Edward Burtynsky Photographs Farming in Monegros Spain

© Edward Burtynsky, courtesy Flowers, London Dryland Farming #13, Monegros County, Aragon, Spain, 2010

Canadian photographer Edward Burtynsky is having a London moment. Not only are his familiar works on the oil crisis on view but he is also exhibiting a new series examining the impact of long-term farming in Monegros, Spain.

© Edward Burtynsky, courtesy Flowers, London Dryland Farming #21, Monegros County, Aragon, Spain, 2010

These photographs are looking at the tradition of dryland farming carried out over many generations in the north-eastern part of Spain. It's an agricultural region where the land is semi-arid, sparsely populated and prone to both droughts and high winds. The land is made up of sedimentary rock, gypsum, and clay-rich soil. The photographs show the impact of these conditions, as well as man's expanding foot print.

© Edward Burtynsky, courtesy Flowers, London Dryland Farming #8, Monegros County, Aragon, Spain, 2010

Burtynsky is shooting the photos from a helicopter, two thousand feet up: so high that there are almost no details to be identified. The topography looks like an abstract painting.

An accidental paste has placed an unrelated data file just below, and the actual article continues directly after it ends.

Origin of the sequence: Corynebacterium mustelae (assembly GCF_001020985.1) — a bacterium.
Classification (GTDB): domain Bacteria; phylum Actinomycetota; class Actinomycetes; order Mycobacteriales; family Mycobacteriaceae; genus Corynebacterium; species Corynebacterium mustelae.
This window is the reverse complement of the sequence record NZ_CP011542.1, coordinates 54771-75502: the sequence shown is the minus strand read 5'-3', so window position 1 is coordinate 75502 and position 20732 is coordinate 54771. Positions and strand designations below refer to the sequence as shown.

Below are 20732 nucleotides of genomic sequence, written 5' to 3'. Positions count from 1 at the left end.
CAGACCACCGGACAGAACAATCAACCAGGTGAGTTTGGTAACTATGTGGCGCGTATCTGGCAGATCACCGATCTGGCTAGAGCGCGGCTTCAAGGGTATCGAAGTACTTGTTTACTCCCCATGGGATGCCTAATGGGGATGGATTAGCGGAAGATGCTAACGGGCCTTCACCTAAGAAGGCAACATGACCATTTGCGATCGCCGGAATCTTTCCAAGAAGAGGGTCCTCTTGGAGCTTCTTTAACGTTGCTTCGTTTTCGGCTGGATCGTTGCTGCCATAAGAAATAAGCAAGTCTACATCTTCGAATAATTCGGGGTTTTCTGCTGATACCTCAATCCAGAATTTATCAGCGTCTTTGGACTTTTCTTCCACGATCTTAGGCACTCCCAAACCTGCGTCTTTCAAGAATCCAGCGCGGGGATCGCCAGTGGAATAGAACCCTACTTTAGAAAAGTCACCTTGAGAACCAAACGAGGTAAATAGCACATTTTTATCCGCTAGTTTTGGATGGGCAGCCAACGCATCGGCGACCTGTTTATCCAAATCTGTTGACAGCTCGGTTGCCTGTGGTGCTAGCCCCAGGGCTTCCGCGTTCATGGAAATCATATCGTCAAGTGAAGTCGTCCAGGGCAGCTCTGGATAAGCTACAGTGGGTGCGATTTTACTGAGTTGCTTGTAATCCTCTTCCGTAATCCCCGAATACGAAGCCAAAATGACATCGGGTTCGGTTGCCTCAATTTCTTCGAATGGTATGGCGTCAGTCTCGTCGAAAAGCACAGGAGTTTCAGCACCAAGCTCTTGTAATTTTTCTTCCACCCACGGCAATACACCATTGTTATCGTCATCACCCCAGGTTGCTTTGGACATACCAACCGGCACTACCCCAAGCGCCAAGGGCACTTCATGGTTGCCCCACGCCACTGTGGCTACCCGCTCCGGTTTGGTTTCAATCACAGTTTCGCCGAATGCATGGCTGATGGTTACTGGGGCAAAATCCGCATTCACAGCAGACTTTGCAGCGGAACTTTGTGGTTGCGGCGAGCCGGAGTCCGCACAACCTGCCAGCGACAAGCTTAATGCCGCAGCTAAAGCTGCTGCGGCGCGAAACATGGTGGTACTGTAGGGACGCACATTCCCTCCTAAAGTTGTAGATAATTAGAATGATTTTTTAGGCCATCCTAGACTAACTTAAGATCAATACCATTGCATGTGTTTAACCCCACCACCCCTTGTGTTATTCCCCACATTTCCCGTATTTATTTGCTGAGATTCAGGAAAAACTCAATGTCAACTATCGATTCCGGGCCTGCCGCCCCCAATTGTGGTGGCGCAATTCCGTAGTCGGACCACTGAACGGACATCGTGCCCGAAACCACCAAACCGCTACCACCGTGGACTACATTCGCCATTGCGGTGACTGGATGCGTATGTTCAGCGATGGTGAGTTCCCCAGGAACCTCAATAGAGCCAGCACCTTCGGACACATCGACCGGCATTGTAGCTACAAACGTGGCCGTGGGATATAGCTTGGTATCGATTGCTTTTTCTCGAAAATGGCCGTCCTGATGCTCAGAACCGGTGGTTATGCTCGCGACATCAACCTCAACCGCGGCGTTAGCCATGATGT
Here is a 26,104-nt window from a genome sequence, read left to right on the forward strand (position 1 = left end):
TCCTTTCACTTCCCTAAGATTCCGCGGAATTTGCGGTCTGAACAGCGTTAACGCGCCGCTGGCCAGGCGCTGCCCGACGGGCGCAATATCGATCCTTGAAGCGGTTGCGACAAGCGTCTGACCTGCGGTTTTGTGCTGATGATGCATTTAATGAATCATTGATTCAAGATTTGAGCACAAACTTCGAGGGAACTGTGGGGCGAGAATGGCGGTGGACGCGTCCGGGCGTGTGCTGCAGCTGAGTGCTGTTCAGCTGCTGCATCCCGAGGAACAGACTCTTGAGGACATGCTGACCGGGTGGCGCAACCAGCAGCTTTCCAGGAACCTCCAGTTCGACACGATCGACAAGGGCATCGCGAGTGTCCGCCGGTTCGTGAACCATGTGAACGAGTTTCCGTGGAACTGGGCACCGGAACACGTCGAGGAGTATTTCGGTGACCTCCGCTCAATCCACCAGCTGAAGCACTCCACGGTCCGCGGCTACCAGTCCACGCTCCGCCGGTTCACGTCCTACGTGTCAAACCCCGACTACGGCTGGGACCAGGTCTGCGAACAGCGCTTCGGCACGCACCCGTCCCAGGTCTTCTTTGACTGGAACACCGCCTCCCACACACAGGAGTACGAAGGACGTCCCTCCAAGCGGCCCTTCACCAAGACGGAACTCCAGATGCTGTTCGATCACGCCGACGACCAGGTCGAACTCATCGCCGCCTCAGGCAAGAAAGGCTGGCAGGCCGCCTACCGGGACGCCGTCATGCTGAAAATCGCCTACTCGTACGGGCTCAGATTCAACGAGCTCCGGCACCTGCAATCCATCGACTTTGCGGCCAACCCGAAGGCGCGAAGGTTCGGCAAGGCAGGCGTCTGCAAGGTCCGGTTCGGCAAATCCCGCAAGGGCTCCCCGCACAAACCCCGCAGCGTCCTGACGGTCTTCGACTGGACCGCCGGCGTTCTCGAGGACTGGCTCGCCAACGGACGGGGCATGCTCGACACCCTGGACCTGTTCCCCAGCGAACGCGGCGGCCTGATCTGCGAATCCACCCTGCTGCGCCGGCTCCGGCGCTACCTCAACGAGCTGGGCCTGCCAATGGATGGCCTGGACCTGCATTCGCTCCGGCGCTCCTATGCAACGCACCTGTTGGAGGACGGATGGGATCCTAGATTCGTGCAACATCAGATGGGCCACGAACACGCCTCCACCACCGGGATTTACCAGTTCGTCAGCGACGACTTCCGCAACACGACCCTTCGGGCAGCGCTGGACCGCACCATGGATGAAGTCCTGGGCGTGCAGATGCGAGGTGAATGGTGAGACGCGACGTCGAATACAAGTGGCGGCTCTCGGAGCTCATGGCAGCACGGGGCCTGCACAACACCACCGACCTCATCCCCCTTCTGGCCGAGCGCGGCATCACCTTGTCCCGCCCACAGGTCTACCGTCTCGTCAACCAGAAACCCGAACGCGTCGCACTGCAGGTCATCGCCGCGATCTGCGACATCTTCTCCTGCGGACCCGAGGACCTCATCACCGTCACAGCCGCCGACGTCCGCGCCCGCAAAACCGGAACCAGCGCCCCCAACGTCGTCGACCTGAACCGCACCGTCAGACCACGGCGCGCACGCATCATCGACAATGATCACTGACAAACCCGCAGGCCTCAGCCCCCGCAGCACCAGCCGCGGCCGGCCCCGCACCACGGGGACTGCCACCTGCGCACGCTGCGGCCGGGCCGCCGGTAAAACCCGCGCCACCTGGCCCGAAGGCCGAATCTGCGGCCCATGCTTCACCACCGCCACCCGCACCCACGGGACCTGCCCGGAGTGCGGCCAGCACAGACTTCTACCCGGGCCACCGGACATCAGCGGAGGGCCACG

© Edward Burtynsky, courtesy Flowers, London Dryland Farming #27, Monegros County, Aragon, Spain, 2010

Despite a scarcity of water, generations of farmers have continued to farm, so the photos are a contrast between nature's untamed forces and man's attempts to harness it. The cracks and crevices form writhing lines with deep earthy tones.

© Edward Burtynsky, courtesy Flowers, London Dryland Farming #31, Monegros County, Aragon, Spain, 2010

Burtynsky says:

I am always interested in how humans shape the landscape. All my work is really about the pristine landscape being pushed back as a result of the expanding human footprint. And I kept thinking of farming as one of the largest terraforming events that humans have exercised on the planet.

Tags: Photography | Spain | Water Conservation | Water Crisis

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